Big bucks for Annapolis Royal floating dock, boat launch

Funds for causeway project come from various sources; total $173,452

Lawrence Powell
Published on January 6, 2017

Pam Vanroestel, Bill MacDonald, Timothy Habinsky, Colin Fraser, and Adrian Nette took part in a funding announcement Friday, Jan. 6 at Annapolis County’s municipal council chambers. The project supported will see a floating dock and boat launch at the east side of the causeway at Granville Ferry.

©Lawrence Powell

ANNAPOLIS ROYAL - There may have been a blizzard Friday in Annapolis Royal, but that didn’t stop three levels of government and a community organization from talking about boating on the Annapolis River.

And come summer, residents and visitors alike could be taking advantage of a new $173,452 boat launch and floating dock system on the east side of the causeway on Highway 1 at Granville Ferry.

West Nova MP Colin Fraser was flanked by Annapolis County Warden Timothy Habinski, Annapolis Royal Mayor Bill MacDonald, and Pam Vanroestel on behalf of Nova Scotia Premier Stephen McNeil as he announced $93,432 for the project from ACOA’s Innovative Communities Fund.

Development activities include improvements to the roadway leading to the boat launch and emergency rescue access; improvements to the parking area to accommodate vehicles, including boat trailers; installation of a boat launch ramp, mooring and floating docks, and landscaping and interpretive signage.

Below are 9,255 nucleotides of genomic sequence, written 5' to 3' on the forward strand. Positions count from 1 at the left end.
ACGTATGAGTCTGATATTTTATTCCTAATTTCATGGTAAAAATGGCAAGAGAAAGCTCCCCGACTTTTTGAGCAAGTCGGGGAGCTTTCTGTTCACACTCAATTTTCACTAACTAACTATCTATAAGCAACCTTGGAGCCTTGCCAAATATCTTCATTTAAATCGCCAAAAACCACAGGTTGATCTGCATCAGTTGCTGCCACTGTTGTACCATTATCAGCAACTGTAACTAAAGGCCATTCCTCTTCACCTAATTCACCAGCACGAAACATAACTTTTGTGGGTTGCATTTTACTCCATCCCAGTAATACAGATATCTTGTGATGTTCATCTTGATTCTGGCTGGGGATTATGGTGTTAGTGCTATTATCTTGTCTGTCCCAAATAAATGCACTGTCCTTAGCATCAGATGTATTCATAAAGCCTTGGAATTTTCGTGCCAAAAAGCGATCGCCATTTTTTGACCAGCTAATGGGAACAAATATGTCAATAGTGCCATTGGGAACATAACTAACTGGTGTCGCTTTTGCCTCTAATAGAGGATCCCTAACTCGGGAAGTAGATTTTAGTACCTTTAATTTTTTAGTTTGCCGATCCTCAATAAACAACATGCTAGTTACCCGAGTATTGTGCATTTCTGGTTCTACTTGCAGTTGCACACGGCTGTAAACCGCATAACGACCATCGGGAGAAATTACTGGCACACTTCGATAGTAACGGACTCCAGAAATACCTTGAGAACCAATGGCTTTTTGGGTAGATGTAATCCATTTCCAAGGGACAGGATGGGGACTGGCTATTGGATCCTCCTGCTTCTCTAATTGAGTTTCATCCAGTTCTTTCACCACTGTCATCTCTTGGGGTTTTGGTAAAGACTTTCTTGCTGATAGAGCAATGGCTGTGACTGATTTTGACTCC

The upgrades will make the site more efficient for pleasure boaters, tour operators, and the fire department's marine rescue operations, ACOA said in a media release. It said the development will enhance a section of the waterfront that is currently underutilized, resulting in increased use of the outdoor recreation space by residents and visitors alike.


Other Funds

The project is also being supported by a $35,000 contribution from Nova Scotia Communities, Culture and Heritage, and a combined $45,020 contribution from the Nicholson Foundation, the Annapolis Royal Wharf Association, and Jost Architects Ltd.

"We feel very fortunate to be able to support accessibility to the Annapolis River which, until now, had been an under-appreciated gem of our landscape and our history,” said Peter Nicholson of the Nicholson Foundation.

County CAO John Ferguson also singled out Jane Nicholson who worked on the project through the wharf association.

“Our region’s unparalleled heritage and culture have long inspired stories and songs feeding the hearts and minds of residents and visitors alike,” said Fraser. “As a tourism draw Annapolis County’s strength is a commitment to preserve the past and share its living history with visitors.”

He said recent reports from the Annapolis Royal Visitor Information Centre show more than 17,000 tourists in 2016 seeking a variety of tourism experiences.

“One of those experiences flows along 120 kilometres of beautiful Nova Scotia countryside from Caribou Bog to Port Royal,” he said. “The Annapolis River has been aptly called a living ribbon of culture, opportunity, community connectivity, and history. Canoeing along the river you almost have a sense of paddling past history. This scenic waterway is also a favourite spot for kayaking, fishing, dragon boat racing, and community events including the Annapolis River Festival.”